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TEST SCORE DESCRIPTIONS

Below is a few examples of the way in which test scores can be described.  John Willis has kindly supplied a complete  downloadable copy of these test descriptions.  Scroll to the bottom of the page to download a copy.

This file must be viewed in Microsoft Word ™ Page Layout View. That's why they call it "view."

Please feel free to adapt and alter these forms in any way you wish. If I am using stanines in the report, I use the first statistics explanation, delete the second, and keep the "Scores Not Used" explanation at the end. If I am not using stanines, I delete the first statistics explanation, keep the second, and delete the "Scores Not Used" because they were used. There are several additional statistics explanations at the end.

Obviously, I never would use all the tests listed! It is just easier to delete than to paste.

Everything here is, except where noted, my own, twisted opinion, which may well be wrong. Neither inclusion nor omission of any test should be taken as an endorsement or lack thereof. I do use other tests, not listed here, and some tests are included only because I have been forced to use them by a legal agreement regarding re-evaluation.

SCORES USED WITH NAMEXX’S TESTS

[These are not Namexx’s own scores, just the scoring systems for the tests.]

When a new test is developed, it is normed on a sample of hundreds or thousands of people. The sample should be like that for a good opinion poll: female and male, urban and rural, different parts of the country, different income levels, etc. The scores from that norming sample are used as a yardstick for measuring the performance of people who then take the test. This human yardstick allows for the difficulty levels of different tests. The student is being compared to other students on both difficult and easy tasks. You can see from the illustration below that there are more scores in the middle than at the very high and low ends.

Many different scoring systems are used, just as you can measure the same distance as 1 yard, 3 feet, 36 inches, 91.4 centimeters, 0.91 meter, or 1/1760 mile.

PERCENTILE RANKS (PR) simply state the percent of persons in the norming sample who scored the same as or lower than the student. A percentile rank of 63 would be high average – as high as or higher than 63% and lower than the other 37% of the norming sample. It would be in Stanine 6. The middle half of scores falls between percentile ranks of 25 and 75.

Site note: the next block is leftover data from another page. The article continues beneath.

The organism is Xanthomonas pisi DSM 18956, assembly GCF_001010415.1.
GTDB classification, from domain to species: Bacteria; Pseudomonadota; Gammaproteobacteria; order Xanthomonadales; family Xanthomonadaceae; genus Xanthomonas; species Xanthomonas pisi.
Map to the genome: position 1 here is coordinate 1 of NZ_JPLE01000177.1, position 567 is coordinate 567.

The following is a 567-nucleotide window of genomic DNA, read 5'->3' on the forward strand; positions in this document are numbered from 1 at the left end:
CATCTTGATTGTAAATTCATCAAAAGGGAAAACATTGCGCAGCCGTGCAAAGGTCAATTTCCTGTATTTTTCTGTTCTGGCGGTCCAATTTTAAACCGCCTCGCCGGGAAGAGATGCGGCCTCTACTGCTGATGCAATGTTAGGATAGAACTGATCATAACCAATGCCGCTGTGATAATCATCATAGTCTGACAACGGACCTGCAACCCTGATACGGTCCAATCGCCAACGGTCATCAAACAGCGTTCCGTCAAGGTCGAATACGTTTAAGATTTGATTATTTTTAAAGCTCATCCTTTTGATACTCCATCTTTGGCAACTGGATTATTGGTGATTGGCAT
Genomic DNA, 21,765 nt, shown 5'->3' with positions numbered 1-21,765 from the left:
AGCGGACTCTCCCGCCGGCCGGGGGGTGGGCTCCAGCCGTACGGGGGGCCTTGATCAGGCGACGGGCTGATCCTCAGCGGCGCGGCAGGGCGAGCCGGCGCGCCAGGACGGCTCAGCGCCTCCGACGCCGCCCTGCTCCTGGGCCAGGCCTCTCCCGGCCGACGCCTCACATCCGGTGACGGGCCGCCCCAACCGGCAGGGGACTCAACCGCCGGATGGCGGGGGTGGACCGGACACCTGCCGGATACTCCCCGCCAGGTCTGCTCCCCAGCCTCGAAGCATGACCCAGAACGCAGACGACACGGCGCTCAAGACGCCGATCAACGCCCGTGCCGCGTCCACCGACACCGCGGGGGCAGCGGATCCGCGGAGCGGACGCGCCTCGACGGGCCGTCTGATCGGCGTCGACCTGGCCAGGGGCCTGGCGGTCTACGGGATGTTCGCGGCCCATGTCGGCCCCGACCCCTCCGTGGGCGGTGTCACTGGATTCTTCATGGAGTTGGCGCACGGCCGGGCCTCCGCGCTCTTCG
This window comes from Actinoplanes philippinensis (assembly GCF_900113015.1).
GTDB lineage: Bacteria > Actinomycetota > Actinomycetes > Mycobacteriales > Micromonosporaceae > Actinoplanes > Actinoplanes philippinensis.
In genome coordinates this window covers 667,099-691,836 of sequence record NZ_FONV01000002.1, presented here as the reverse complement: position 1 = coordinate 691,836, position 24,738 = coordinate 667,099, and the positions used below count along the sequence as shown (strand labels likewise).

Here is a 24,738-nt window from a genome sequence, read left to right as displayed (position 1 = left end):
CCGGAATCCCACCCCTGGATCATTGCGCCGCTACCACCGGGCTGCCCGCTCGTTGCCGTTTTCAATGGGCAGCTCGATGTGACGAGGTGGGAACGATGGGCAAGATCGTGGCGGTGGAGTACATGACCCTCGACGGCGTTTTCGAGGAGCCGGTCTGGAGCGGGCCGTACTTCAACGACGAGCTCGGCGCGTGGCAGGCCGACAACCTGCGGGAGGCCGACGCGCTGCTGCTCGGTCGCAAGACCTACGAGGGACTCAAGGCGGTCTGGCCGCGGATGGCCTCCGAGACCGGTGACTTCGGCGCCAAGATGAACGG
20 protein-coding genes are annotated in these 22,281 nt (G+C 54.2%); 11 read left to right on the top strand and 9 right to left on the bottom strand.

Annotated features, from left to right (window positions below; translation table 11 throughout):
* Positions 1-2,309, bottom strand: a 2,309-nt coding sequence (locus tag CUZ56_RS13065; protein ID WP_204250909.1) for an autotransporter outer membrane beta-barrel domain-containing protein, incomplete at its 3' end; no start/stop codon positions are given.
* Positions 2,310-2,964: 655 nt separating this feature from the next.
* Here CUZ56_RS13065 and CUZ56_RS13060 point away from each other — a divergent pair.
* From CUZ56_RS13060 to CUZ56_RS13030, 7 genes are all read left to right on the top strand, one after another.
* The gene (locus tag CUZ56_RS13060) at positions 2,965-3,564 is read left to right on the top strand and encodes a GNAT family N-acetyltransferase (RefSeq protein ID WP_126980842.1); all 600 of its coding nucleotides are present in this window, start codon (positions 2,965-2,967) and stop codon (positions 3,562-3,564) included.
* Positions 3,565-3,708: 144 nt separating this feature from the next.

Wechsler STANDARD SCORES have an average (mean) of 100 and a standard deviation of 15. A standard score of 105 would also be at the 63rd percentile rank. Similarly, it would be in Stanine 6. The middle half of these standard scores falls between 90 and 110.

Wechsler SCALED SCORES have an average (mean) of 10 and a standard deviation of 3. A scaled score of 11 would also be at the 63rd percentile rank and in Stanine 6. The middle half of these standard scores falls between 8 and 12.

T-SCORES have an average (mean) of 50 and a standard deviation of 10. A T-score of 53 would be at the 62nd percentile rank, Stanine 6. The middle half of T-scores falls between approximately 43 and 57.

STANINES (standard nines) are a nine-point scoring system. Stanines 4, 5, and 6 are approximately the middle half of scores, or average range. Stanines 1, 2, and 3 are approximately the lowest one fourth. Stanines 7, 8, and 9 are approximately the highest one fourth. Throughout this report, for all of the tests, I am using the stanine labels shown below (Very Low, Low, Below Average, Low Average, Average, High Average, Above Average, High, and Very High), even if the particular test may have a different labeling system in its manual.

There are

200 &s, so

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Stanine

1

2

3

4

5

6

7

8

9

Very

Below

Low

High

Above

Very

Low

Low

Average

Average

Average

Average

Average

High

High

4%

7%

12%

17%

20%

17%

12%

7%

4%

Percentile

1 - 4

4 - 11

11 - 23

23 - 40

40 - 60

60 - 77

77 - 89

89 - 96

96 -99

Standard Score

- 73

74 - 81

82 - 88

89 - 96

97 - 103

104 - 111

112- 118

119 - 126

127 -

Scaled Score

1 - 4

5 6

7

8 9

10

11 12

13

14 15

16 - 19

T-Score

- 32

33 - 37

38 - 42

43 - 47

48 - 52

53 - 57

58 - 62

63 -67

68 -

SCORES USED WITH THE TESTS IN THIS REPORT

[These are not the student’s own scores, just the scoring systems for the tests.]